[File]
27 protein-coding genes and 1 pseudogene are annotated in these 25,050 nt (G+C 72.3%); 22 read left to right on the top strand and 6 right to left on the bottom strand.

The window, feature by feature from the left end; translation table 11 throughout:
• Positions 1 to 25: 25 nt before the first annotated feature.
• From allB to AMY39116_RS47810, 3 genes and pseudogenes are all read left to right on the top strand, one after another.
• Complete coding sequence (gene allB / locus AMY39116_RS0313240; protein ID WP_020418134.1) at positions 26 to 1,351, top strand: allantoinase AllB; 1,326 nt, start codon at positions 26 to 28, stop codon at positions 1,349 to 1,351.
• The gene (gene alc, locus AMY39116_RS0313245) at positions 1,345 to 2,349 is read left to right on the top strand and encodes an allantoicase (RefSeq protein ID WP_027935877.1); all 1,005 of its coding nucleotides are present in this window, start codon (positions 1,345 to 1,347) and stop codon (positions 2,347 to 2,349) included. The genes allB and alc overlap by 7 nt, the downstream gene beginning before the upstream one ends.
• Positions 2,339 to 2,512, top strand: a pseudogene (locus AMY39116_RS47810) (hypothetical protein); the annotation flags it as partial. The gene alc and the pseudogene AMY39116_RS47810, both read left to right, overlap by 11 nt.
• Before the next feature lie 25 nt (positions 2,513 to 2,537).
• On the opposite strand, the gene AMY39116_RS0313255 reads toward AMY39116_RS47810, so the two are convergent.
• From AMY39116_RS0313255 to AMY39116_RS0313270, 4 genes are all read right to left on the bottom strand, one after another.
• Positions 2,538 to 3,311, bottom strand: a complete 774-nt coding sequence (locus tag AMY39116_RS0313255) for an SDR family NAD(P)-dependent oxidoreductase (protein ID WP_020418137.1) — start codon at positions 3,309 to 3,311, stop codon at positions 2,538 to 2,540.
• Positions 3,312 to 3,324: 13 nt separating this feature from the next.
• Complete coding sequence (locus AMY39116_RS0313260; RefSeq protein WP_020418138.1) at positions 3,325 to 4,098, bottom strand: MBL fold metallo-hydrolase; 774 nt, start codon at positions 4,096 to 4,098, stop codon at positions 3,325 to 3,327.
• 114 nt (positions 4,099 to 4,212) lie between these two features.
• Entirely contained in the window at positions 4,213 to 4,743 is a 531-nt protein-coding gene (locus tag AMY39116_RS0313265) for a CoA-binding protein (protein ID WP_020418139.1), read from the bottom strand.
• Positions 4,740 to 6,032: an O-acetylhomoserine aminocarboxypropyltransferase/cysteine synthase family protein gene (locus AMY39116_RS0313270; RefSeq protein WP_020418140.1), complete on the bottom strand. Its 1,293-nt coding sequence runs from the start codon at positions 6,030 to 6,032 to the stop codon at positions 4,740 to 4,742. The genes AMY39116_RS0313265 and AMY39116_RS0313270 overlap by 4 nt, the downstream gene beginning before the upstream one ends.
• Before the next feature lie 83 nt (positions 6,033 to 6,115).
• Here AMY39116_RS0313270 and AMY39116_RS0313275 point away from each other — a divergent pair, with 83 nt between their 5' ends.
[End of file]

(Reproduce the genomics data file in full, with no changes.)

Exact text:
27 protein-coding genes and 1 pseudogene are annotated in these 25,050 nt (G+C 72.3%); 22 read left to right on the top strand and 6 right to left on the bottom strand.

The window, feature by feature from the left end; translation table 11 throughout:
• Positions 1 to 25: 25 nt before the first annotated feature.
• From allB to AMY39116_RS47810, 3 genes and pseudogenes are all read left to right on the top strand, one after another.
• Complete coding sequence (gene allB / locus AMY39116_RS0313240; protein ID WP_020418134.1) at positions 26 to 1,351, top strand: allantoinase AllB; 1,326 nt, start codon at positions 26 to 28, stop codon at positions 1,349 to 1,351.
• The gene (gene alc, locus AMY39116_RS0313245) at positions 1,345 to 2,349 is read left to right on the top strand and encodes an allantoicase (RefSeq protein ID WP_027935877.1); all 1,005 of its coding nucleotides are present in this window, start codon (positions 1,345 to 1,347) and stop codon (positions 2,347 to 2,349) included. The genes allB and alc overlap by 7 nt, the downstream gene beginning before the upstream one ends.
• Positions 2,339 to 2,512, top strand: a pseudogene (locus AMY39116_RS47810) (hypothetical protein); the annotation flags it as partial. The gene alc and the pseudogene AMY39116_RS47810, both read left to right, overlap by 11 nt.
• Before the next feature lie 25 nt (positions 2,513 to 2,537).
• On the opposite strand, the gene AMY39116_RS0313255 reads toward AMY39116_RS47810, so the two are convergent.
• From AMY39116_RS0313255 to AMY39116_RS0313270, 4 genes are all read right to left on the bottom strand, one after another.
• Positions 2,538 to 3,311, bottom strand: a complete 774-nt coding sequence (locus tag AMY39116_RS0313255) for an SDR family NAD(P)-dependent oxidoreductase (protein ID WP_020418137.1) — start codon at positions 3,309 to 3,311, stop codon at positions 2,538 to 2,540.
• Positions 3,312 to 3,324: 13 nt separating this feature from the next.
• Complete coding sequence (locus AMY39116_RS0313260; RefSeq protein WP_020418138.1) at positions 3,325 to 4,098, bottom strand: MBL fold metallo-hydrolase; 774 nt, start codon at positions 4,096 to 4,098, stop codon at positions 3,325 to 3,327.
• 114 nt (positions 4,099 to 4,212) lie between these two features.
• Entirely contained in the window at positions 4,213 to 4,743 is a 531-nt protein-coding gene (locus tag AMY39116_RS0313265) for a CoA-binding protein (protein ID WP_020418139.1), read from the bottom strand.
• Positions 4,740 to 6,032: an O-acetylhomoserine aminocarboxypropyltransferase/cysteine synthase family protein gene (locus AMY39116_RS0313270; RefSeq protein WP_020418140.1), complete on the bottom strand. Its 1,293-nt coding sequence runs from the start codon at positions 6,030 to 6,032 to the stop codon at positions 4,740 to 4,742. The genes AMY39116_RS0313265 and AMY39116_RS0313270 overlap by 4 nt, the downstream gene beginning before the upstream one ends.
• Before the next feature lie 83 nt (positions 6,033 to 6,115).
• Here AMY39116_RS0313270 and AMY39116_RS0313275 point away from each other — a divergent pair, with 83 nt between their 5' ends.